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Marvel's Doctor Strange 2 reportedly banned in Saudi Arabia over LGBTQ+ character

Saudi authorities reportedly ban Doctor Strange in the Multiverse of Madness after cancelling West Side Story and Eternals, according to The Hollywood Reporter
A cosplayer dressed as Doctor Strange poses at Los Angeles Comic Con on 3 December, 2021 (AFP)

Saudi Arabia has reportedly banned the sequel to the Doctor Strange film, which is set to premiere next month, over the inclusion of an LGBT+ character, according to The Hollywood Reporter.

Doctor Strange in the Multiverse of Madness includes the character America Chavez, played by Xochitl Gomez. In the comics, Chavez is gay, something that is expected to be carried over to the film.

The Hollywood Reporter on Friday said it had obtained confirmation that the film would be banned. The publication also reported that Kuwait could ban the film as well.

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The film was due to be released across the Gulf on 5 May as part of its global rollout. Several cinemas in Saudi Arabia, Kuwait and Qatar are no longer offering tickets on their websites, however, they are available in the United Arab Emirates, suggesting it will be released there.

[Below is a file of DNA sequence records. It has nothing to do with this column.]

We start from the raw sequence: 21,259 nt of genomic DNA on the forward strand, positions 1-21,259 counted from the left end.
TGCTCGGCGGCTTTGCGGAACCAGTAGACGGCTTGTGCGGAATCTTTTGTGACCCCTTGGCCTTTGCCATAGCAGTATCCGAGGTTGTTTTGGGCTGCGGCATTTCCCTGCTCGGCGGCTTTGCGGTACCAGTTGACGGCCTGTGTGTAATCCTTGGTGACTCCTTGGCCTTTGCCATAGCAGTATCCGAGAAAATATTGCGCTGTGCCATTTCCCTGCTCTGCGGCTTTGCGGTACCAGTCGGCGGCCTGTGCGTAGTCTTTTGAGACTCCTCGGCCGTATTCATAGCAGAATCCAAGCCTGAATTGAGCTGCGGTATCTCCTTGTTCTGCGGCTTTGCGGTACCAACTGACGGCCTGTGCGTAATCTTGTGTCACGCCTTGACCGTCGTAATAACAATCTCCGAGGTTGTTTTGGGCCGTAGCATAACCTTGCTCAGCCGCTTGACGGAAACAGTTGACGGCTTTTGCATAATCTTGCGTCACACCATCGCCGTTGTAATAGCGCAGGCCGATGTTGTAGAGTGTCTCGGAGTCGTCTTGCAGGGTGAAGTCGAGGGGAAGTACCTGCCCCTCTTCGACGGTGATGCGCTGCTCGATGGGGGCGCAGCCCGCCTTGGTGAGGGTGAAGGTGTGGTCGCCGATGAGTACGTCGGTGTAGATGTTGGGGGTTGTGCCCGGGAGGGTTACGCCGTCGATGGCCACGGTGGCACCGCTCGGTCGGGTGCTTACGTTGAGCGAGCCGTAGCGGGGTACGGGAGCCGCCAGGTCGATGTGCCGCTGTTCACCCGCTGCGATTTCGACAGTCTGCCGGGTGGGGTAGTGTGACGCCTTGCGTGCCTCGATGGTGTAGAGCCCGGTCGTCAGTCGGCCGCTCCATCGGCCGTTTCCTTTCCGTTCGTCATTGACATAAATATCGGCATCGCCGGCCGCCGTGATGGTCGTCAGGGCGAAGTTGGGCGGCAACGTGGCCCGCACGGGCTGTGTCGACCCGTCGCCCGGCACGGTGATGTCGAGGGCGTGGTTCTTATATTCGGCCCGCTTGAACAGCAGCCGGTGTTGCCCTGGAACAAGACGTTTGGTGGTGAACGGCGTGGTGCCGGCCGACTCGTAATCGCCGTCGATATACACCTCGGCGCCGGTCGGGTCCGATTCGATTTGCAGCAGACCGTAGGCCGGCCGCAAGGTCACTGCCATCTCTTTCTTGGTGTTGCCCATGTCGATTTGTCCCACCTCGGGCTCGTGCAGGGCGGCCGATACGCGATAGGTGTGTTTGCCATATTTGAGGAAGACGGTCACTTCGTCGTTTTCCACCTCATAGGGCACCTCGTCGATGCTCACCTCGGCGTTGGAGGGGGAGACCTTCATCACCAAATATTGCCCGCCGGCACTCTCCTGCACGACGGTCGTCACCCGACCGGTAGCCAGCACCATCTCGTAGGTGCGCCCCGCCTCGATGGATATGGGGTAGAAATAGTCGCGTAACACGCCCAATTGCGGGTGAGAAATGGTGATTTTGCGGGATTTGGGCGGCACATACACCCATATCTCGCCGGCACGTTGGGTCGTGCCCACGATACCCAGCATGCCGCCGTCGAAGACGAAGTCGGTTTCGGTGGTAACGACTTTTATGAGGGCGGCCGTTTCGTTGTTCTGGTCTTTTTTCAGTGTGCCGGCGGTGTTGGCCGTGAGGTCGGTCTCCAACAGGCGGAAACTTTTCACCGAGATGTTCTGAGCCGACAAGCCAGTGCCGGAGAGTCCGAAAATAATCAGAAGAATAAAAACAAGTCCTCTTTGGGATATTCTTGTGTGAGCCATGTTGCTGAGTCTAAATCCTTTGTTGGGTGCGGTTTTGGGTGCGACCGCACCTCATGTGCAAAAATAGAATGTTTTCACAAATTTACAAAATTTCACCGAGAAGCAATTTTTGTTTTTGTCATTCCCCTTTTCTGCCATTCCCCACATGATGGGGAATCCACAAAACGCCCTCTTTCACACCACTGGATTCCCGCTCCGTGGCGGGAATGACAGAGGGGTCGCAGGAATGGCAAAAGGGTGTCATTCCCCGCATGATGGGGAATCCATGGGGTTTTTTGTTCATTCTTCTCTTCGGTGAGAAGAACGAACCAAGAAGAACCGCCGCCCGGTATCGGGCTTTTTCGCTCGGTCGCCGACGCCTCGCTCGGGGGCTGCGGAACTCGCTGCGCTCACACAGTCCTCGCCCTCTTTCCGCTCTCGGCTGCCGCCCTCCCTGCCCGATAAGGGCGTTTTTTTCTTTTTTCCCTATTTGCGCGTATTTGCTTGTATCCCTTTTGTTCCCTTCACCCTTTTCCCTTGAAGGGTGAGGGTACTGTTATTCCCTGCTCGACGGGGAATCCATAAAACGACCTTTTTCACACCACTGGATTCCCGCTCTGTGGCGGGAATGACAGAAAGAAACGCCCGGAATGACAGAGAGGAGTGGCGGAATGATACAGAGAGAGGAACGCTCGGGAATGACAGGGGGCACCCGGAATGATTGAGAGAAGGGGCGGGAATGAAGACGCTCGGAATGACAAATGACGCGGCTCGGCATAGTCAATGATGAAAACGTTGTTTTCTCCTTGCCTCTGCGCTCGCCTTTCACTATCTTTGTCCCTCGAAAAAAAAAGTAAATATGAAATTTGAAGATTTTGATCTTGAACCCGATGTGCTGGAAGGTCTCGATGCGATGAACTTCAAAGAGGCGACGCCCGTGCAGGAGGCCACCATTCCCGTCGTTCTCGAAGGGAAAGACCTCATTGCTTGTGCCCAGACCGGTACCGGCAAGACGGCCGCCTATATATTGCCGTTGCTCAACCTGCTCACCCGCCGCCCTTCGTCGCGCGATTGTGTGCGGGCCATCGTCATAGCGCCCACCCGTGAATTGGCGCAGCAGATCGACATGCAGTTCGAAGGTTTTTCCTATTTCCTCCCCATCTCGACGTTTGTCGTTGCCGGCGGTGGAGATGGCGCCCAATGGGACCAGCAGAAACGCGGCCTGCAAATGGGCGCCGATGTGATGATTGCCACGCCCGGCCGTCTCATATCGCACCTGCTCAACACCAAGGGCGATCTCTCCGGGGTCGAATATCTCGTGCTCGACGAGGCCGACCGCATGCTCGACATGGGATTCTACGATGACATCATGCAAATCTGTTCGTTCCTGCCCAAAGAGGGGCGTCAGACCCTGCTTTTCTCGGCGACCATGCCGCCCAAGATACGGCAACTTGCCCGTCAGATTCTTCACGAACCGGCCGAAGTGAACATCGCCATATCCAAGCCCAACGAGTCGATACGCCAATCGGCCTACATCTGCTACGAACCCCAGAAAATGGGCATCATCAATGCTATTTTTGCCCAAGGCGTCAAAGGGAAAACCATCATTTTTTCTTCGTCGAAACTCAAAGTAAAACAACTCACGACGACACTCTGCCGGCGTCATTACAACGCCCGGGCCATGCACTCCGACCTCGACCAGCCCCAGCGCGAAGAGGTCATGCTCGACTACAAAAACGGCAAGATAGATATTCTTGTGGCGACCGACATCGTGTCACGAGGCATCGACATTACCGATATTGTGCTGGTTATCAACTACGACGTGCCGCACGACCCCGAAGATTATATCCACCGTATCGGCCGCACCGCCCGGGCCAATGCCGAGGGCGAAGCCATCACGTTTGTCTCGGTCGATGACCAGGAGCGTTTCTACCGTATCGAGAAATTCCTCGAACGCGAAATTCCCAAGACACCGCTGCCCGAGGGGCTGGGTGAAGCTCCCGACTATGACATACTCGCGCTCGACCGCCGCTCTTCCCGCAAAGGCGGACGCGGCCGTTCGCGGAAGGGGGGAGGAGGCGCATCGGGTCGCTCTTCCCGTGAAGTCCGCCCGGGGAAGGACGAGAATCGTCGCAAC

In recent years, some Gulf countries, looking to wean their economies off petrodollars, have pursued social liberalisation initiatives.

In 2020, the UAE relaxed laws allowing unmarried couples to cohabitate, and loosened restrictions on alcohol sales.

But the change in laws and the relaxation of social norms in places such as Saudi Arabia and the UAE have so far not included acts of homosexuality, which remains illegal across most of the region.

Banning of the Doctor Strange sequel comes after other films, such as Chloe Zhao's Eternals and West Side Story were prevented from hitting cinemas. The former included a same-gender couple and the Marvel universe's first gay superhero, while West Side Story featured a transgender character.

This month, LGBTQ+ supporter groups from across the world raised concerns that members of their community could face security issues attending the World Cup being held in Qatar later this year.

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